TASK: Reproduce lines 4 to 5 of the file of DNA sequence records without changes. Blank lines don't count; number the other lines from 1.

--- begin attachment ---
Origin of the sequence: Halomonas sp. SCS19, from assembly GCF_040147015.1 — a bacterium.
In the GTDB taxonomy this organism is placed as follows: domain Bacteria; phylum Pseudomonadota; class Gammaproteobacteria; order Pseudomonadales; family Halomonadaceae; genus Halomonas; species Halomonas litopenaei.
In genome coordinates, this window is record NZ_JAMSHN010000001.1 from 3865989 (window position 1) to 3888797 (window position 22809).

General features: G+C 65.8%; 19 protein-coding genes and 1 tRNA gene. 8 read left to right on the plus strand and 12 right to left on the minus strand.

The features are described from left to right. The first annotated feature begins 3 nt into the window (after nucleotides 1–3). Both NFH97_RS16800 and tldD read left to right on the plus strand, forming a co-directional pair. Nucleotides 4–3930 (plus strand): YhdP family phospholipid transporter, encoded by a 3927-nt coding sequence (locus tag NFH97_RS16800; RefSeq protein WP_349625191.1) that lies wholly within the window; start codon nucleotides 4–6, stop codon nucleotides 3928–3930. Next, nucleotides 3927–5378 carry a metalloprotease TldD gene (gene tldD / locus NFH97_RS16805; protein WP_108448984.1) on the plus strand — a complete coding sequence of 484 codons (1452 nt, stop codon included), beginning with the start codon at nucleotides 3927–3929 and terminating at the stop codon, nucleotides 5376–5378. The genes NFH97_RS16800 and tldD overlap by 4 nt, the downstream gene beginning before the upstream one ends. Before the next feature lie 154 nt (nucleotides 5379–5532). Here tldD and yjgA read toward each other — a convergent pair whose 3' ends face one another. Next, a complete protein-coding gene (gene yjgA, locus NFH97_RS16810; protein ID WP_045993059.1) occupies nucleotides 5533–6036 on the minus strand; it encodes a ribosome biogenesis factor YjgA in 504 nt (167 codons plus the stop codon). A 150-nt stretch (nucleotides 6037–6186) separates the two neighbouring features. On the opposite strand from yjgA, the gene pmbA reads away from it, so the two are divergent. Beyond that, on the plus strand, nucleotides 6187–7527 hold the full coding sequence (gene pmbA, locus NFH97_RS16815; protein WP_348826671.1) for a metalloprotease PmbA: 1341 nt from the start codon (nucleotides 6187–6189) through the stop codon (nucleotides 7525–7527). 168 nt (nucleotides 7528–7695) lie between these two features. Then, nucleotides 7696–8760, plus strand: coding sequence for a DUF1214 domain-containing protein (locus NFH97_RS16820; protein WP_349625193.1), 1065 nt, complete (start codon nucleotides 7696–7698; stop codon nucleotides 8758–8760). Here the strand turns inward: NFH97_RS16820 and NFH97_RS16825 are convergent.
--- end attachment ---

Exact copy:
General features: G+C 65.8%; 19 protein-coding genes and 1 tRNA gene. 8 read left to right on the plus strand and 12 right to left on the minus strand.

The features are described from left to right. The first annotated feature begins 3 nt into the window (after nucleotides 1–3). Both NFH97_RS16800 and tldD read left to right on the plus strand, forming a co-directional pair. Nucleotides 4–3930 (plus strand): YhdP family phospholipid transporter, encoded by a 3927-nt coding sequence (locus tag NFH97_RS16800; RefSeq protein WP_349625191.1) that lies wholly within the window; start codon nucleotides 4–6, stop codon nucleotides 3928–3930. Next, nucleotides 3927–5378 carry a metalloprotease TldD gene (gene tldD / locus NFH97_RS16805; protein WP_108448984.1) on the plus strand — a complete coding sequence of 484 codons (1452 nt, stop codon included), beginning with the start codon at nucleotides 3927–3929 and terminating at the stop codon, nucleotides 5376–5378. The genes NFH97_RS16800 and tldD overlap by 4 nt, the downstream gene beginning before the upstream one ends. Before the next feature lie 154 nt (nucleotides 5379–5532). Here tldD and yjgA read toward each other — a convergent pair whose 3' ends face one another. Next, a complete protein-coding gene (gene yjgA, locus NFH97_RS16810; protein ID WP_045993059.1) occupies nucleotides 5533–6036 on the minus strand; it encodes a ribosome biogenesis factor YjgA in 504 nt (167 codons plus the stop codon). A 150-nt stretch (nucleotides 6037–6186) separates the two neighbouring features. On the opposite strand from yjgA, the gene pmbA reads away from it, so the two are divergent. Beyond that, on the plus strand, nucleotides 6187–7527 hold the full coding sequence (gene pmbA, locus NFH97_RS16815; protein WP_348826671.1) for a metalloprotease PmbA: 1341 nt from the start codon (nucleotides 6187–6189) through the stop codon (nucleotides 7525–7527). 168 nt (nucleotides 7528–7695) lie between these two features. Then, nucleotides 7696–8760, plus strand: coding sequence for a DUF1214 domain-containing protein (locus NFH97_RS16820; protein WP_349625193.1), 1065 nt, complete (start codon nucleotides 7696–7698; stop codon nucleotides 8758–8760). Here the strand turns inward: NFH97_RS16820 and NFH97_RS16825 are convergent.